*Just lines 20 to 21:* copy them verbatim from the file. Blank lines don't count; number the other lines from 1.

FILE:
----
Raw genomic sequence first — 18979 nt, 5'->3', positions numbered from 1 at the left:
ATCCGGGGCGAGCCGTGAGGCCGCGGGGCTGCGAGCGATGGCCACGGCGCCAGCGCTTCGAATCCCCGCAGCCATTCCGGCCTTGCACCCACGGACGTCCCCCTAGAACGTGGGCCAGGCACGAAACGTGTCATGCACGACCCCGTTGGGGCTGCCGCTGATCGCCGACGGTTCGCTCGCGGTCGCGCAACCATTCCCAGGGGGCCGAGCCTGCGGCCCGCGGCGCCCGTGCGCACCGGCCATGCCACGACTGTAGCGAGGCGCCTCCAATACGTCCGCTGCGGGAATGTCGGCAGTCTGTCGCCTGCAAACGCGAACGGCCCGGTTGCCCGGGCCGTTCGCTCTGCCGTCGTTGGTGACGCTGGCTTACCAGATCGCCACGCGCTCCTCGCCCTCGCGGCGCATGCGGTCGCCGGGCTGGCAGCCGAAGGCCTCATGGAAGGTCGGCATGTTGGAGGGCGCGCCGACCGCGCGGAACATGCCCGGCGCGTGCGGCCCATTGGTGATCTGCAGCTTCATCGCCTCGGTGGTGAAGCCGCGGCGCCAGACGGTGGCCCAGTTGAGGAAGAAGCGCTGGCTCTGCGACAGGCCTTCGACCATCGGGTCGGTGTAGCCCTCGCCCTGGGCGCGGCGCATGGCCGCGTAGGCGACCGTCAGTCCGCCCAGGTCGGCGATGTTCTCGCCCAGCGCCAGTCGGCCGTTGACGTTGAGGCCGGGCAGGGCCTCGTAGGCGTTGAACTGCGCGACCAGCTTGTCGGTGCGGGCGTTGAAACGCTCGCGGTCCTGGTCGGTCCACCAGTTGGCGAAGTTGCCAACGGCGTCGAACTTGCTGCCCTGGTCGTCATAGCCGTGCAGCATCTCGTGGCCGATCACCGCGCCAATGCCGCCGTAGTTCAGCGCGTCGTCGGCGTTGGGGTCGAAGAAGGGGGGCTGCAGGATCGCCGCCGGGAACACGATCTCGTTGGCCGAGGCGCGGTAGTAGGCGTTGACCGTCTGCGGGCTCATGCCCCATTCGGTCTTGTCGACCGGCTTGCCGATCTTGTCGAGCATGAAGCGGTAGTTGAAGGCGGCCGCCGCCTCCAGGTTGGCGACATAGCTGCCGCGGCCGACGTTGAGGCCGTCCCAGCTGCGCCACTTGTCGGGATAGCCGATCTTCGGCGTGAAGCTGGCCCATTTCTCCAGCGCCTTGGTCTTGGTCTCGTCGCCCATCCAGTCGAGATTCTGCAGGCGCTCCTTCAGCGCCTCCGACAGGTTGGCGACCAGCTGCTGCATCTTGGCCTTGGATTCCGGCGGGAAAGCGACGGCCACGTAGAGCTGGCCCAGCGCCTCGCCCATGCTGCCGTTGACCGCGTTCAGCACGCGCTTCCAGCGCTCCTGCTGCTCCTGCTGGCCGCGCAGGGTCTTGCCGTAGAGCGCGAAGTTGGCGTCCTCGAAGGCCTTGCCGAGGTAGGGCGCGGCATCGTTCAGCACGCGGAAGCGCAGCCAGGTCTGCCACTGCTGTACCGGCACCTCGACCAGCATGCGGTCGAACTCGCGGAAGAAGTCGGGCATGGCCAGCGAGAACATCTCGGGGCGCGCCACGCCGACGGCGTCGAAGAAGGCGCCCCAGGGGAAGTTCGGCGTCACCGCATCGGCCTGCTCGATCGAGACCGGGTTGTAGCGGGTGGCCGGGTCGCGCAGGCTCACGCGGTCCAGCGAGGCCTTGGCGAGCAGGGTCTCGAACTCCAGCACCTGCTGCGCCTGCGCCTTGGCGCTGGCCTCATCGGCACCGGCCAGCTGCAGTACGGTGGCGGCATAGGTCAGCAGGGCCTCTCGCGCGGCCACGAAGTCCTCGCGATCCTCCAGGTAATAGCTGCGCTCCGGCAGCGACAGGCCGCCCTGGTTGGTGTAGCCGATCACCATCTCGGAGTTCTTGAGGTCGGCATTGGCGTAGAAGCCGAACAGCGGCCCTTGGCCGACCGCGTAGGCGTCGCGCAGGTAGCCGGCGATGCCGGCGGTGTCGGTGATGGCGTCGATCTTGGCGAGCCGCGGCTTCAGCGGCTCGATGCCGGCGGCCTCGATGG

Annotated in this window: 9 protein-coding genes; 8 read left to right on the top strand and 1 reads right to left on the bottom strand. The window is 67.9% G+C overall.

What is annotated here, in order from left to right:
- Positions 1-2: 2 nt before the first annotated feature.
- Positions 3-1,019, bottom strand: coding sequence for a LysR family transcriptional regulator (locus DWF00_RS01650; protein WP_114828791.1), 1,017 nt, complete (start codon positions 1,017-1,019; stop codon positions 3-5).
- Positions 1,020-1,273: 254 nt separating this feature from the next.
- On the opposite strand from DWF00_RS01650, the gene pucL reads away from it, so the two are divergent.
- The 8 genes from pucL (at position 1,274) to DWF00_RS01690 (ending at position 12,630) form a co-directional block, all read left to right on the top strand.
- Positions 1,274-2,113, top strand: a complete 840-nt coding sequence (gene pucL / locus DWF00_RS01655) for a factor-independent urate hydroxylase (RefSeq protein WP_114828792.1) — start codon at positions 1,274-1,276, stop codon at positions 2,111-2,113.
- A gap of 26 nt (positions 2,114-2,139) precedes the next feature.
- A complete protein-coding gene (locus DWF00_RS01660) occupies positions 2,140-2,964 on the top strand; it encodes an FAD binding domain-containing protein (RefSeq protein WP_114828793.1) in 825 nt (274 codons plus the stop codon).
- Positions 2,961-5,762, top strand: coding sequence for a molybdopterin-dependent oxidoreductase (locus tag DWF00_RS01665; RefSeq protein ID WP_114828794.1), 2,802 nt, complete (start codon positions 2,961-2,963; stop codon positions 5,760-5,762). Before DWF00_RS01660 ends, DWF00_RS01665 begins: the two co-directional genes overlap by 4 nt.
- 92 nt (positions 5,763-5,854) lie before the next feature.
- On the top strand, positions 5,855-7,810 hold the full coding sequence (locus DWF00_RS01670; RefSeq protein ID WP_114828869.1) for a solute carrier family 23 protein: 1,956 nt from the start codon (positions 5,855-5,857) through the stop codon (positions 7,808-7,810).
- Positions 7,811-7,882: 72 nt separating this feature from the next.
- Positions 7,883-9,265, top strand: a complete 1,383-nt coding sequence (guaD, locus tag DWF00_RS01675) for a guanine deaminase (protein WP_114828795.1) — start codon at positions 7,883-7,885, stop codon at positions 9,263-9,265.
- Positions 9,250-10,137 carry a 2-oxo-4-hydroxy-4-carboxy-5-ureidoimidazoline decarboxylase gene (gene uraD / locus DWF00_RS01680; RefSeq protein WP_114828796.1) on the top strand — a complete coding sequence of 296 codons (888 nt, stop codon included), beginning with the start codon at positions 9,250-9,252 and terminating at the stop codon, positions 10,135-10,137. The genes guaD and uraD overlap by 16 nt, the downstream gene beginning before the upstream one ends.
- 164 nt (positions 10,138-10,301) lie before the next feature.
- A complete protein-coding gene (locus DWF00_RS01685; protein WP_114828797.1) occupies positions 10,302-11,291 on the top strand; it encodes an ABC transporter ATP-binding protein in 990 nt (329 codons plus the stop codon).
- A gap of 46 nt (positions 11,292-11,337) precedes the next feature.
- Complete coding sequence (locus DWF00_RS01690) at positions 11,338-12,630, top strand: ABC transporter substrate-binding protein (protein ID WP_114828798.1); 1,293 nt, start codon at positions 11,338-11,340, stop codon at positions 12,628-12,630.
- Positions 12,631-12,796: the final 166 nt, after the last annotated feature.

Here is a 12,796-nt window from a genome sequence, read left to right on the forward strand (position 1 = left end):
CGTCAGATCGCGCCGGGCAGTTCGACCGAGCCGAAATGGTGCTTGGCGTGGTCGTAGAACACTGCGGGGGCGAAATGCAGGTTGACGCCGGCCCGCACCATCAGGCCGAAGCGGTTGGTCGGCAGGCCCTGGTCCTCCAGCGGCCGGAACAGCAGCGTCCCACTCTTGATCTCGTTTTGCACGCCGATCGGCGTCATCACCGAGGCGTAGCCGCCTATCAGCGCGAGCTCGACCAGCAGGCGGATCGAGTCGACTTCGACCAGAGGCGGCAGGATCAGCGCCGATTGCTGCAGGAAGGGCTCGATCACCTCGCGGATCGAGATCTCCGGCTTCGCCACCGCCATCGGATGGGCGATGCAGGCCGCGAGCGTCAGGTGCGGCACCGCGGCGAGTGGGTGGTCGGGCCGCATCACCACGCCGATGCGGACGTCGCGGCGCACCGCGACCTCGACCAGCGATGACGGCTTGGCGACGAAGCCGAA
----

- A complete protein-coding gene (locus DWF00_RS01685; protein WP_114828797.1) occupies positions 10,302-11,291 on the top strand; it encodes an ABC transporter ATP-binding protein in 990 nt (329 codons plus the stop codon).
- A gap of 46 nt (positions 11,292-11,337) precedes the next feature.